A look behind the blades of grass
By: Joshua Gideon
Isoroku Yamamoto is attributed to the quote, “You cannot invade the mainland United States. There would be a rifle behind every blade of grass.” Although it is disputed if he actually said this, the premise behind it seems to have been considered by many governments who have debated what an invasion on mainland United States would look like. The popular theory is that because we are a nation with relatively lenient gun laws, it would be too costly for an organized Army to engage our armed citizens. This was certainly true in the early 1940’s.
In the 1940’s and 1950’s, the firearms business was booming. A firearm was more than a tool at that point; it also represented victory, freedom, and democracy. Military service members returning home from war with their guns and war trophies were met by people who honored them and wanted to learn the skills they had picked up in battle. Many were eager to teach the skills they had learned to others. As a result, farmers and city folks alike were familiar with maintaining and shooting their firearms. Gun ownership surged and average citizens began purchasing multiple firearms with some having large collections. Marksmanship was taught in schools and clubs. What was behind every blade of grass was a man, woman, or child with excellent marksmanship skills and well maintained firearms. More than that, they had the courage to back it up. If an enemy force invaded, it was a culture that would not wait for permission to bring the fight to the enemy.
Fast forward to today. What does it look like behind the blades of grass? Certainly there is no doubt that there are plenty of guns in the hands of private citizens. Pew Research on June 4th, 2013 produced a report estimating there are 270-310 million firearms in the United States http://www.pewresearch.org/fact-tank/2013/06/04/a-minority-of-americans-own-guns-but-just-how-many-is-unclear/). More recent articles have estimated 310 million may be underestimating the amount of firearms in the hands of private citizens (http://dailycaller.com/2014/11/04/gun-ownership-by-the-numbers/). Either way, the numbers indicate at least one firearm for every person living in the United States. However, that’s not the whole story. Those numbers also indicate that only about 37% of households or about 1/3 of the population own these firearms. This seems consistent with the average number of firearms those who have them say they own. I will however state my disclaimer that I believe this to be a low number. Even if it is slightly higher, my point will still be relevant.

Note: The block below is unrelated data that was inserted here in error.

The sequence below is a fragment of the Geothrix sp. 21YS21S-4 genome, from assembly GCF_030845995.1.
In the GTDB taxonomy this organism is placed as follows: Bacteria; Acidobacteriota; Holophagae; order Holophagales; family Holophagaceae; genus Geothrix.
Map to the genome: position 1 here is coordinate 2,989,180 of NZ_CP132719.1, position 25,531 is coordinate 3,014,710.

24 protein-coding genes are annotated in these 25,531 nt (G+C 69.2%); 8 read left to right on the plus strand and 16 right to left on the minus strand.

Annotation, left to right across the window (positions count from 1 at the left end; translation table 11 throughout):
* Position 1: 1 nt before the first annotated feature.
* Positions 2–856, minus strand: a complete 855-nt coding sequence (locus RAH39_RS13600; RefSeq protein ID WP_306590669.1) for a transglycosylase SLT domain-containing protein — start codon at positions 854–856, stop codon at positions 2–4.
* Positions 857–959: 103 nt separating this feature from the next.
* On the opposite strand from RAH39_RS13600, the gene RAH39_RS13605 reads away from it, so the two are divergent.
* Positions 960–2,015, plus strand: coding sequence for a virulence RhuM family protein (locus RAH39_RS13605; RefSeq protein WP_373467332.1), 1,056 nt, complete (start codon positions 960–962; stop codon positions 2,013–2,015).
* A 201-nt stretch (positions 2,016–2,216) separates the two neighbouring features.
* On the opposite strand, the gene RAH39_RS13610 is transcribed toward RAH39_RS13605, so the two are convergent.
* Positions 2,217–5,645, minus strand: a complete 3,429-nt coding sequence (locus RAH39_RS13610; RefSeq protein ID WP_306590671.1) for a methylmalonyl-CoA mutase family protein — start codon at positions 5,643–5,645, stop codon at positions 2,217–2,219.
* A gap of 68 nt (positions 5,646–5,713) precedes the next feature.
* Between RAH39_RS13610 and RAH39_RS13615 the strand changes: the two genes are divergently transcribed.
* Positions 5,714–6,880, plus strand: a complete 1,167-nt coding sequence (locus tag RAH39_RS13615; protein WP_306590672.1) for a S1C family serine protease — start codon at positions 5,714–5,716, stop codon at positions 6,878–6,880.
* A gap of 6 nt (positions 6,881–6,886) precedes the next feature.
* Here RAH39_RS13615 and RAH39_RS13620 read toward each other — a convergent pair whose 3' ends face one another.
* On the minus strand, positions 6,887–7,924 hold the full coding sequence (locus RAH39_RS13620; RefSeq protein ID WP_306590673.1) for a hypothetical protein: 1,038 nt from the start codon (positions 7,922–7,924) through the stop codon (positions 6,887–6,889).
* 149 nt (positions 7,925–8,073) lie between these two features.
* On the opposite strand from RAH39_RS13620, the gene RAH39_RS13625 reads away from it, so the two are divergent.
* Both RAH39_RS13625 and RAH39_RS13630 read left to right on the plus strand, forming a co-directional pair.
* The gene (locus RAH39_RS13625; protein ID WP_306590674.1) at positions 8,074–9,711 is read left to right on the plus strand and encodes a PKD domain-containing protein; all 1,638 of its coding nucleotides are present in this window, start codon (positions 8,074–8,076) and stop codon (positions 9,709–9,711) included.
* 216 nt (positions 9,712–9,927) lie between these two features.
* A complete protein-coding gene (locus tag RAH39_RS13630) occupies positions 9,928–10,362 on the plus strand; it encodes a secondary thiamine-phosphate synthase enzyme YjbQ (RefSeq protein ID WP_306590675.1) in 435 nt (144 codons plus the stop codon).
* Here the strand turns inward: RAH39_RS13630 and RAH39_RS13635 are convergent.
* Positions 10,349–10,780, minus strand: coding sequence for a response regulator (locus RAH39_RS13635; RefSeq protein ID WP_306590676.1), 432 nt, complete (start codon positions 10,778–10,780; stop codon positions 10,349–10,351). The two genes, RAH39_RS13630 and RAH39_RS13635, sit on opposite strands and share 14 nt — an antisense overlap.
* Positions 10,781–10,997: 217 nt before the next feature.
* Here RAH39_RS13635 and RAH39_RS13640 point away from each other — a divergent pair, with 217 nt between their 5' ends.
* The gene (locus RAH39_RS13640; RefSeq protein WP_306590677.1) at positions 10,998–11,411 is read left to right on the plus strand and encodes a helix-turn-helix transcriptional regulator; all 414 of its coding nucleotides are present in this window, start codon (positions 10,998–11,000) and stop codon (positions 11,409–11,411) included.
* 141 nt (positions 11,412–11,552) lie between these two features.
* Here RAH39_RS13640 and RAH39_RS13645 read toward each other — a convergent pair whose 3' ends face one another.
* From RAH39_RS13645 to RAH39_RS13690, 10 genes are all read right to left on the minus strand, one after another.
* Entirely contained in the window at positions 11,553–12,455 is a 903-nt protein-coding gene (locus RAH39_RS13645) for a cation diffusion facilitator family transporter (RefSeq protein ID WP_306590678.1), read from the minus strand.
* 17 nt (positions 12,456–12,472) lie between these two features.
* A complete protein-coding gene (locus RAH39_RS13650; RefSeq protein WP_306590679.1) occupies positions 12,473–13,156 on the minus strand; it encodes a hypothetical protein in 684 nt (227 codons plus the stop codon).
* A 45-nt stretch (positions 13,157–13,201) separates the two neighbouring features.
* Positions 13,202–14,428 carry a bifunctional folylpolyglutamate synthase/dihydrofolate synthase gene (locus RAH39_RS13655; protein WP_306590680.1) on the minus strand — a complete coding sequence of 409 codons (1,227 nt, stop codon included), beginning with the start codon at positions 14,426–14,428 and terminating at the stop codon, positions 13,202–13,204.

So let’s take these 310 million firearms. From my experience, firearms owners today do not have the same knowledge and skill as was once common in our culture. Let me explain. As an experiment, I checked out the listings on Armslist.Com. At that time there were roughly 75,000 firearms listed. Running key word searches such as “never been fired” and “barely used” or “less than 50 rounds through gun” on all the listings returned about 25,000 listings. Now this is not a scientific study, but I have observed this for many years. I see collections of firearms in mint condition with no rounds through them. I have students showing up to my classes with firearms that they have never fired (Some of them with missing parts and unable to fire). I constantly see firearms that have not been cleaned or properly lubricated. The more I observe the more the evidence piles up that many who own firearms do not maintain them well. I believe a lot of this comes from lack of training as well as a culture that does not seek out answers until they have a problem. Then they are only a YouTube video away from an answer. (Why be proactive when you can be reactive with YouTube?) Preventative firearms maintenance and firearms readiness is not something our culture today is accustomed to doing.
Combine this with the trend of the DIY gunsmith, building their own AR’s in their garage with the guide of a YouTube video, and my confidence in what is behind each blade of grass falls quickly. I know people who are making a decent living repairing these AR’s that were made with cheap fragile parts prone to breakage or are so poorly built they can’t hold minute of barn door accuracy. I wouldn’t trust many of these firearms to deer hunt.